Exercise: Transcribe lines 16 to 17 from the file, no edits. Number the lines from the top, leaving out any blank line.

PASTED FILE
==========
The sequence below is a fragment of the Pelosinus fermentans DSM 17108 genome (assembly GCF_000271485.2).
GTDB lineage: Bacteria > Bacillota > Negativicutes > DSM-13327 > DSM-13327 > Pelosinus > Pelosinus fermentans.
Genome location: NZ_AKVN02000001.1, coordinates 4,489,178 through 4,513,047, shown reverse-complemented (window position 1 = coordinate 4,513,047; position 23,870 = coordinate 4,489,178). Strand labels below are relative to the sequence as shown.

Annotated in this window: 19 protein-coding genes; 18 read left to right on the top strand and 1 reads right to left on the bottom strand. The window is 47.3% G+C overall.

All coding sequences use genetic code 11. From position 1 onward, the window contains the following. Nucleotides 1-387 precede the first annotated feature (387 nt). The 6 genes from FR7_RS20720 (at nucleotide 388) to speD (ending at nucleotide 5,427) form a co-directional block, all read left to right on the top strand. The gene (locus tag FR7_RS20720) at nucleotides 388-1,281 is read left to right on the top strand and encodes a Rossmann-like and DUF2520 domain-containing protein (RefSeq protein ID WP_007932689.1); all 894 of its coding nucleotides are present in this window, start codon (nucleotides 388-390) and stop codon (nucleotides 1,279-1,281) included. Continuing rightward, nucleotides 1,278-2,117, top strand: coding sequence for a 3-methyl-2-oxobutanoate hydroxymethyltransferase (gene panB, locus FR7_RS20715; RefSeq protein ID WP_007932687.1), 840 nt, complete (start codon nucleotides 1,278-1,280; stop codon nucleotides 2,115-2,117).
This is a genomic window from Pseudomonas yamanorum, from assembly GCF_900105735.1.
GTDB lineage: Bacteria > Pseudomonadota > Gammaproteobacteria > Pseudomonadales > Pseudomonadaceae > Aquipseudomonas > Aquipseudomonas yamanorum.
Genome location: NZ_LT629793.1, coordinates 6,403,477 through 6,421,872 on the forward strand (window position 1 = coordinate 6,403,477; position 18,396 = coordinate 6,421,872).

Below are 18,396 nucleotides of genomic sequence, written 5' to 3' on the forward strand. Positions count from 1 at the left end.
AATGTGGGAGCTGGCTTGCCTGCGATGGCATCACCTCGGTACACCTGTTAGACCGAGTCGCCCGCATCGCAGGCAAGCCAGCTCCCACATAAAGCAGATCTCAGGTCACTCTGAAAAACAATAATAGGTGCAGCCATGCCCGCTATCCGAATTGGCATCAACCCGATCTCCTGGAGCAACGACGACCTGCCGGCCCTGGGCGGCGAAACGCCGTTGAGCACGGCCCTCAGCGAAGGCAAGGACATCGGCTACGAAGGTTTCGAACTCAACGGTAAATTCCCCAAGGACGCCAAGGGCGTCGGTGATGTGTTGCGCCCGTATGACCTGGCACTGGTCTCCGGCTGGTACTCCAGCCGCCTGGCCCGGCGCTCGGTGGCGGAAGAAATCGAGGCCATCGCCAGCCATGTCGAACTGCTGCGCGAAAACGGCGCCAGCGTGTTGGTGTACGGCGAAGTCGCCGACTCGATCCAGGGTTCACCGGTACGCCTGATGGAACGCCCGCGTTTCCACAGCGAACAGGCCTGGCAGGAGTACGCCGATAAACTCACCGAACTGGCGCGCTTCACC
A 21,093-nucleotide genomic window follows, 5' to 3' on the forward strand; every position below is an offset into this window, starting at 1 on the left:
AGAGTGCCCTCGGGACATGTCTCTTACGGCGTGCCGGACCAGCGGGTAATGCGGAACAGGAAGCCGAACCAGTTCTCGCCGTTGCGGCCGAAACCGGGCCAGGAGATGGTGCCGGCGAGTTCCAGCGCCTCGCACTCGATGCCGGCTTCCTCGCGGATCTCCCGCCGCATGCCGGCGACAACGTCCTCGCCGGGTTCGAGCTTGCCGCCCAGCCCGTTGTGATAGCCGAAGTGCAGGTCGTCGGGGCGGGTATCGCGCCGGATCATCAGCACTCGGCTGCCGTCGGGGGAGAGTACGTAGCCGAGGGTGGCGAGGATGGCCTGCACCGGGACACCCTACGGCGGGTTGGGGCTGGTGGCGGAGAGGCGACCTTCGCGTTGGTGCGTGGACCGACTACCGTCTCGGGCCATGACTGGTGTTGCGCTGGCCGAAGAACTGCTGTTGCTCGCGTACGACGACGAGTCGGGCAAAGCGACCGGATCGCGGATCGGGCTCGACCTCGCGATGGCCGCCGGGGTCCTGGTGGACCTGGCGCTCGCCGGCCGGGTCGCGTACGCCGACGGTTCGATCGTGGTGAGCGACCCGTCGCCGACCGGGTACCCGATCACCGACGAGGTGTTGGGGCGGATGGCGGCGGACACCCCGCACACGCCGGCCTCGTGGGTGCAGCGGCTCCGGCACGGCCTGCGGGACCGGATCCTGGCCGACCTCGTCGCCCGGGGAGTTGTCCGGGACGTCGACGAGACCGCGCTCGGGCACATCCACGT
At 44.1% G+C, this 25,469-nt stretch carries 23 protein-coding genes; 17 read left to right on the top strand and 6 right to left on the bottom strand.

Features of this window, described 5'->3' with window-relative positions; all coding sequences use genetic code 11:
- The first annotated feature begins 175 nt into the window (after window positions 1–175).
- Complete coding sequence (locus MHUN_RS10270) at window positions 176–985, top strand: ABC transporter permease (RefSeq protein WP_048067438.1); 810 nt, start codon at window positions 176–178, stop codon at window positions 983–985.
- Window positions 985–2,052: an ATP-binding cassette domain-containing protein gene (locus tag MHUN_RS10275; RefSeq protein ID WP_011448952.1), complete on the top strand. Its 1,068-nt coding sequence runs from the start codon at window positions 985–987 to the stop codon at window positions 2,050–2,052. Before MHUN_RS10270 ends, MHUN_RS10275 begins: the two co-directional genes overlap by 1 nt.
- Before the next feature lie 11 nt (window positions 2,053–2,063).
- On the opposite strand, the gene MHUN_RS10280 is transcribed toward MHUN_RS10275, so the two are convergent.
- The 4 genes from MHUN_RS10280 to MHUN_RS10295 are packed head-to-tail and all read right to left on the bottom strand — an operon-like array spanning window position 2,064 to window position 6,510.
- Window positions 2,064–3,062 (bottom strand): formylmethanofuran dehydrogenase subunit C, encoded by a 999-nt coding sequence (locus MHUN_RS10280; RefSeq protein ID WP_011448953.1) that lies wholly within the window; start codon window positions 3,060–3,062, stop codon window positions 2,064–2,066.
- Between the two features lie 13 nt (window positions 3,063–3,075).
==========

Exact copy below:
- Complete coding sequence (locus MHUN_RS10270) at window positions 176–985, top strand: ABC transporter permease (RefSeq protein WP_048067438.1); 810 nt, start codon at window positions 176–178, stop codon at window positions 983–985.
- Window positions 985–2,052: an ATP-binding cassette domain-containing protein gene (locus tag MHUN_RS10275; RefSeq protein ID WP_011448952.1), complete on the top strand. Its 1,068-nt coding sequence runs from the start codon at window positions 985–987 to the stop codon at window positions 2,050–2,052. Before MHUN_RS10270 ends, MHUN_RS10275 begins: the two co-directional genes overlap by 1 nt.